SAMSUNG Spinpoint F3 HD502HJ 500GB 7200 RPM SATA 3.0Gb/s 3.5" Internal Hard Drive -Bare Drive
ASRock 770 EXTREME3 AM3 AMD 770 SATA 6Gb/s USB 3.0 ATX AMD Motherboard
2 x HIS H585FN1GD Radeon HD 5850 (Cypress Pro) 1GB 256-bit GDDR5 PCI Express 2.1 x16 HDCP Ready CrossFireX Support Video Card ...
OCZ Gold 4GB (2 x 2GB) 240-Pin DDR3 SDRAM DDR3 1066 (PC3 8500) Desktop Memory Model OCZ3G1066LV4GK
AMD Phenom II X3 740 Black Edition Heka 3.0GHz Socket AM3 95W Triple-Core Desktop Processor HDZ740WFK3DGI - OEM
Antec EarthWatts EA650 650W Continuous Power ATX12V Ver.2.2 / EPS12V version 2.91 SLI Certified CrossFire Ready 80 PLUS Certified ...
Antec Three Hundred Illusion Black Steel ATX Mid Tower Computer Case

Link to Build

TheDuke
Processor: AMD Phenom II X4 955 Black Edition
Motherboard:ASRock 870 EXTREME3 AM3 AMD 870 SATA 6Gb/s USB 3.0
RAM:G.SKILL Ripjaws Series 4GB (2 x 2GB) 240-Pin DDR3 SDRAM DDR3 1333
Graphics Card: SAPPHIRE 100281-3SR Radeon HD 5870 (Cypress XT) 1GB
Hard Drive: SAMSUNG Spinpoint F3 HD502HJ 500GB 7200 RPM
Case: NZXT LEXA S LEXS
Power Supply: CORSAIR CMPSU-750HX 750W Modular
DVD Burner: LITE-ON Black 24X

Link to Build
September 30, 2010 12:52:30 AM

i see one budget PC and four $1000+ PCs.....
September 30, 2010 1:01:10 AM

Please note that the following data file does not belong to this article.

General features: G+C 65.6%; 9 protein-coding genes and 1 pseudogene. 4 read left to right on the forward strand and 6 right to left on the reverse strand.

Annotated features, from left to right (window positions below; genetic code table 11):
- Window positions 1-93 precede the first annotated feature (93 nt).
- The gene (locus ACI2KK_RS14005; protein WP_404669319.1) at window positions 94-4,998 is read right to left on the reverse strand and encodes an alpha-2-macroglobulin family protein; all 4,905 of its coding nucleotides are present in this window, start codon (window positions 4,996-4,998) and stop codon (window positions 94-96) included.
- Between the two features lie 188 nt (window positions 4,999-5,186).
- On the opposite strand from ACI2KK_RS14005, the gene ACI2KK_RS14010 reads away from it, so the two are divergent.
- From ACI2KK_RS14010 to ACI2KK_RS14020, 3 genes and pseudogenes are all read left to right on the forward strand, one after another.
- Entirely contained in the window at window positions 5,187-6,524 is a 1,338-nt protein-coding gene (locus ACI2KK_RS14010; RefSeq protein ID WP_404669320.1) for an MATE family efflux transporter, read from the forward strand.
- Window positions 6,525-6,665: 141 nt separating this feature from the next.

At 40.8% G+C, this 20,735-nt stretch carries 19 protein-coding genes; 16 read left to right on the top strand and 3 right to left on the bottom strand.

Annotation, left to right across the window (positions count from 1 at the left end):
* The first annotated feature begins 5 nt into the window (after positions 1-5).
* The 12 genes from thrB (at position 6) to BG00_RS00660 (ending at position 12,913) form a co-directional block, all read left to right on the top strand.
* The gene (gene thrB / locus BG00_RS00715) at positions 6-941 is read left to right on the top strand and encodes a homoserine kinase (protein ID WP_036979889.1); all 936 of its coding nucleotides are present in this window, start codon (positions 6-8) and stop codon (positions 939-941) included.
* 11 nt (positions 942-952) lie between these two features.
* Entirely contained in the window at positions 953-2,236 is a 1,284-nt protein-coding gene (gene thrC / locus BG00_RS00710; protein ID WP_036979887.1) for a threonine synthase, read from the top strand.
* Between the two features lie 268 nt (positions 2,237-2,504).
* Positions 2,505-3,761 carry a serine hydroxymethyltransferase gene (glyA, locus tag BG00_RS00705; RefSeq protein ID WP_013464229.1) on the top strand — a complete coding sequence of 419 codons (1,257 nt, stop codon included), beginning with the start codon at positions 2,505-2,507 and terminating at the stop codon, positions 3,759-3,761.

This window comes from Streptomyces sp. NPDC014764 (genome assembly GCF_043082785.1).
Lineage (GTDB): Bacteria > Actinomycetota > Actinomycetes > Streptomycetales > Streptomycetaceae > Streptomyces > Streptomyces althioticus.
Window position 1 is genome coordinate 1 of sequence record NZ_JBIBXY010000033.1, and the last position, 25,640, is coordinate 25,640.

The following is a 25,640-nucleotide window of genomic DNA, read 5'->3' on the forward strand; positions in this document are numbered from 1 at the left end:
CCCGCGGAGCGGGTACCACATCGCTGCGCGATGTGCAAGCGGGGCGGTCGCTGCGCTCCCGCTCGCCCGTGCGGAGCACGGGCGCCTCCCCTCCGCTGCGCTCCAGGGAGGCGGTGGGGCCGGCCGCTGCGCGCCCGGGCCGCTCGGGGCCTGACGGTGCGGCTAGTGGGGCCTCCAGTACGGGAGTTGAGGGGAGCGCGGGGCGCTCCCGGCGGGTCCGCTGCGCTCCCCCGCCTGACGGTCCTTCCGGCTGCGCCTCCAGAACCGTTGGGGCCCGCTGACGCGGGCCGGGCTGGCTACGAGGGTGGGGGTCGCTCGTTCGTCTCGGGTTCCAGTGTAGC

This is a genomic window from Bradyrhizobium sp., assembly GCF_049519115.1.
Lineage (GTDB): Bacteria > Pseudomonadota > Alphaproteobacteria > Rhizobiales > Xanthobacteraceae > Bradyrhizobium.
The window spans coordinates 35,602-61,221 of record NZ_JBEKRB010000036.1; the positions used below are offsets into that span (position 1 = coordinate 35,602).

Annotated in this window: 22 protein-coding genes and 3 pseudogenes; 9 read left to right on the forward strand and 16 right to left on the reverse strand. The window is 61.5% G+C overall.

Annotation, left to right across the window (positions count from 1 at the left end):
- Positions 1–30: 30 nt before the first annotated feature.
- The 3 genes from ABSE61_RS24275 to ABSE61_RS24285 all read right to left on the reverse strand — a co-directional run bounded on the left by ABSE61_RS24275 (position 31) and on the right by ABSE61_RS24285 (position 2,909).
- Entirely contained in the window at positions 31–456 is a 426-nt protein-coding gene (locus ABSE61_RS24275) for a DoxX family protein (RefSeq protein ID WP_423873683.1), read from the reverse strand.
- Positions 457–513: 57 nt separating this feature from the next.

I agree.
However, for the budget I'd like to see Duke's build with an xfx 750w and cas7 g.skill eco ram.
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a b À AMD
September 30, 2010 1:22:08 AM

Simon's build has a mobo with ONE PCIE x16 slot (not even a second at x4) and TWO graphics cards. And your editorial team picked it as one of the best????
Anyway, tough call between Hunter and TheDuke for best, but the case choice wins it for Hunter. Lunyone misses an honorable mention for budgetary awareness, by using a questionable PSU and mobo.
September 30, 2010 1:38:15 AM

Onus said:
Lunyone misses an honorable mention for budgetary awareness, by using a questionable PSU and mobo.


that's the entire point of a budget build, make some sacrifices. he goes with a corsair 550w, he may have to drop the GPU down to a 5670, etc.,
September 30, 2010 2:04:36 AM

I'm amazed at people's views on the word "budget". I thought ~500$ was a budget build, ~1000$ was high end & ~1500$+ was high end/gaming build.

I guess it depends on what your goal is with building the rig; in the office build section, there seem to be a lot of ~400$ builds with integrated or low end graphics cards...